NEWS + ADVICE
Military transition: Your strengths matter
Whether you are transitioning military to civilian after a short time or a full career, there are resources available to help you make this move. Sure the quality of transition resources varies. But I am still surprised at how many miltary folks don’t really use most of what is available to them.
For most military folks, the return to the civilian world is a big change. And the longer you have spent in the military, or the shorter your previous civilian work experience, the bigger the knowledge gap.
So it is time for a plan. And a good plan starts with research.
There is excellent research which consistently shows that the keys to successful careers are:
Build on your strengths
Have goals and act on them
Make connections to other people (yes, networking) and keep them
Today we are going to talk about your strengths. How do you even know what they are?
Start by thinking about these questions. Make yourself a record of your answers so you can review and expand upon them as you think more about what you want to do as a civilian.
Question 1: What do enjoy doing that you are good at doing as well?
Don’t just think about your current assignment. Look at other things you have done over your career. Consider achievements in volunteer, community, or outside work too. What made you feel good at the end of the day? What did you most enjoy? What skills or knowledge or talents did you enjoy using most?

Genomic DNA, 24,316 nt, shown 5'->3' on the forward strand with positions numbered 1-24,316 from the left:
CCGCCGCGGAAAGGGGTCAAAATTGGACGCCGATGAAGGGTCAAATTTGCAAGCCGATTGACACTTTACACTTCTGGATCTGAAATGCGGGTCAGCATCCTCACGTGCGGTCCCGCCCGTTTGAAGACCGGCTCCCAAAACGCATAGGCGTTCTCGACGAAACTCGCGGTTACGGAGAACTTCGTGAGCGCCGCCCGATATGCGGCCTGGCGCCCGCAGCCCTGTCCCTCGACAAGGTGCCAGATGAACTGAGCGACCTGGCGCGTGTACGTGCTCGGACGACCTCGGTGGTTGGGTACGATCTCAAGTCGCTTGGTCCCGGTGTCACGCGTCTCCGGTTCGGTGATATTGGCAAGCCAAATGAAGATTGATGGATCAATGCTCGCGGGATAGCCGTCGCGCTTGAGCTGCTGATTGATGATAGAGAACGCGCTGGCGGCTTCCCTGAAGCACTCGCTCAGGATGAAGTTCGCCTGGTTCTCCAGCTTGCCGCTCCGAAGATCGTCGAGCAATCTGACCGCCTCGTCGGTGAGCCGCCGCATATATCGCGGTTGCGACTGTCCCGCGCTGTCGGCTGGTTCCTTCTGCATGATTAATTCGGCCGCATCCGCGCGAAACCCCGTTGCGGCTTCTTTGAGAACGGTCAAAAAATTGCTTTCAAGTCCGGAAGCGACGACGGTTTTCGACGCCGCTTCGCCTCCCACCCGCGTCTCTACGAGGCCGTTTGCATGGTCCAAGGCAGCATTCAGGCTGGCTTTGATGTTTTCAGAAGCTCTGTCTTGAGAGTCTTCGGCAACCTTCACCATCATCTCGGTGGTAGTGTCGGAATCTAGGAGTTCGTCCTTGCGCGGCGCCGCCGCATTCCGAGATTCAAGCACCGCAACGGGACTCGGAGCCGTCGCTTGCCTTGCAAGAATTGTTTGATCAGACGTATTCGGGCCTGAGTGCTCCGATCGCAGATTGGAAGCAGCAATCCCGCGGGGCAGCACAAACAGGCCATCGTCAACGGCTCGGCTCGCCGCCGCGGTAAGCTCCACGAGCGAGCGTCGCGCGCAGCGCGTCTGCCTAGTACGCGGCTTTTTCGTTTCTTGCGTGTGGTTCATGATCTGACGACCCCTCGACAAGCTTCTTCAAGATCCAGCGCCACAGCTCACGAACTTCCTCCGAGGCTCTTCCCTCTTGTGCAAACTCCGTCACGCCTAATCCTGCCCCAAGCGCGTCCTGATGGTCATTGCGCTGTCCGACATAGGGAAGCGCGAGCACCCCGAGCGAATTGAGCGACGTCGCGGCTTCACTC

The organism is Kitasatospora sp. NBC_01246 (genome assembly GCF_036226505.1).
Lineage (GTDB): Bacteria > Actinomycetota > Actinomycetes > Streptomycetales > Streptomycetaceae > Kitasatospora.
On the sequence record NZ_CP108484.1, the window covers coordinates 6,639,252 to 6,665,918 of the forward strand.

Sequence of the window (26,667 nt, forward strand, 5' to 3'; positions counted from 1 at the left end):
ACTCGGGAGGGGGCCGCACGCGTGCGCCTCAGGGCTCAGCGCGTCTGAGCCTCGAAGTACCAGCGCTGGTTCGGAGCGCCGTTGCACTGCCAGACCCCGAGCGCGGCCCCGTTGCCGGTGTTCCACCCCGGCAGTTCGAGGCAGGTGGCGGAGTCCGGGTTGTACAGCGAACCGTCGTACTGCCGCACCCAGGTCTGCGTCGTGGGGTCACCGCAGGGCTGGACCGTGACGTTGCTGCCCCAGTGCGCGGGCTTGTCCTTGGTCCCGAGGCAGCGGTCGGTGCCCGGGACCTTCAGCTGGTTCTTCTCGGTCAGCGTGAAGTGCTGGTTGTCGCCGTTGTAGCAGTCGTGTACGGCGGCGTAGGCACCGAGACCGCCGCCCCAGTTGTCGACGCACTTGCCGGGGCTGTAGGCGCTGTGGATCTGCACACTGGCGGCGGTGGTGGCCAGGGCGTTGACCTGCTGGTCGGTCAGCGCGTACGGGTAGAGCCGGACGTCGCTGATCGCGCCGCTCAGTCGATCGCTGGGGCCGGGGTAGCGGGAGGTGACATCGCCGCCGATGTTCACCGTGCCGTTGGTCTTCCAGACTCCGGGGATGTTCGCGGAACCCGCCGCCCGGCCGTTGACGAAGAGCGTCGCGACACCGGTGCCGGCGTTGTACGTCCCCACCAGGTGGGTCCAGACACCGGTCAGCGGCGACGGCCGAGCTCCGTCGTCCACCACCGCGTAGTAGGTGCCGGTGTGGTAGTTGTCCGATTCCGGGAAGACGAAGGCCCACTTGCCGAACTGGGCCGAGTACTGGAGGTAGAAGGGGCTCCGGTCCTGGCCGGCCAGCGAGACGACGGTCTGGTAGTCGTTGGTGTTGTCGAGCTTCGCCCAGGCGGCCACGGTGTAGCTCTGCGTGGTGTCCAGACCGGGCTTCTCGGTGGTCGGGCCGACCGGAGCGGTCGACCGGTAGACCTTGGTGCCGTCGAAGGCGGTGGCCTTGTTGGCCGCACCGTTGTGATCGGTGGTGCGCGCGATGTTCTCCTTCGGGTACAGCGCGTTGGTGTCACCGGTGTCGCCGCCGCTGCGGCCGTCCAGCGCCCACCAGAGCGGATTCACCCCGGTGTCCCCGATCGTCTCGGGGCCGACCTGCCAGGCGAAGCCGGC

Write down some stories or notes about these skills and the aspects of the work you liked best.
Question 2: What longer term goals or dreams do you have?
Have you some dreams, tucked away until you can return to them? If so, what do you need to learn or do to make those dreams a reality? One of the NCOs I talked with last year dreamed of being a minister. But he did not just dream – he had been taking courses to work toward a divinity degree for some years. He volunteered with his church and was about to become a youth minister there. And then he planned to grow onwards after retirement.
Perhaps you, like many of us, do not have a dream job. But you may have longer-term goals which you hope to achieve. These may be work-related but they also might be life-related. Perhaps your long-term goal is to live in a specific area or to make a difference for a cause you believe in. Whatever those goals are, they become an important aspect of your career choices too.
As you work your way through defining your strengths and your goals, you will learn a lot about yourself that you probably have not really thought about much. Document your happiest/best personal achievements as a part of this process too.
Then start talking to people you trust. Talk to past bosses, mentors, peers, friends and family about what you see as your strengths. Ask them for feedback and ideas. You may discover strengths you have not given yourself credit for. Or you may find that others see some of your strengths as even more important than you do. You will hear different views of your achievements and ideas and knowledge. You will get ideas for jobs and careers that you have not thought of. Take it all in. Think about what you learn. Decide what to accept and use in your transition.
I think of a Marine with embassy and site-guard experience, in one war zone after another, who did not think he had any experiences or strengths that translated into civilian work beyond more guard work. His explorations of these two questions led him to a realization that he had been very good at training and mentoring others, at organizing and at dealing with a wide range of people in often difficult circumstances. He took his various military training programs and got them evaluated for college credits and enrolled in a business degree in a good state college in the area he wants to live in.
What are you doing today, this week, now to get ready for the civilian work world?This entry was posted on Monday, November 22, 2010 1:10 pm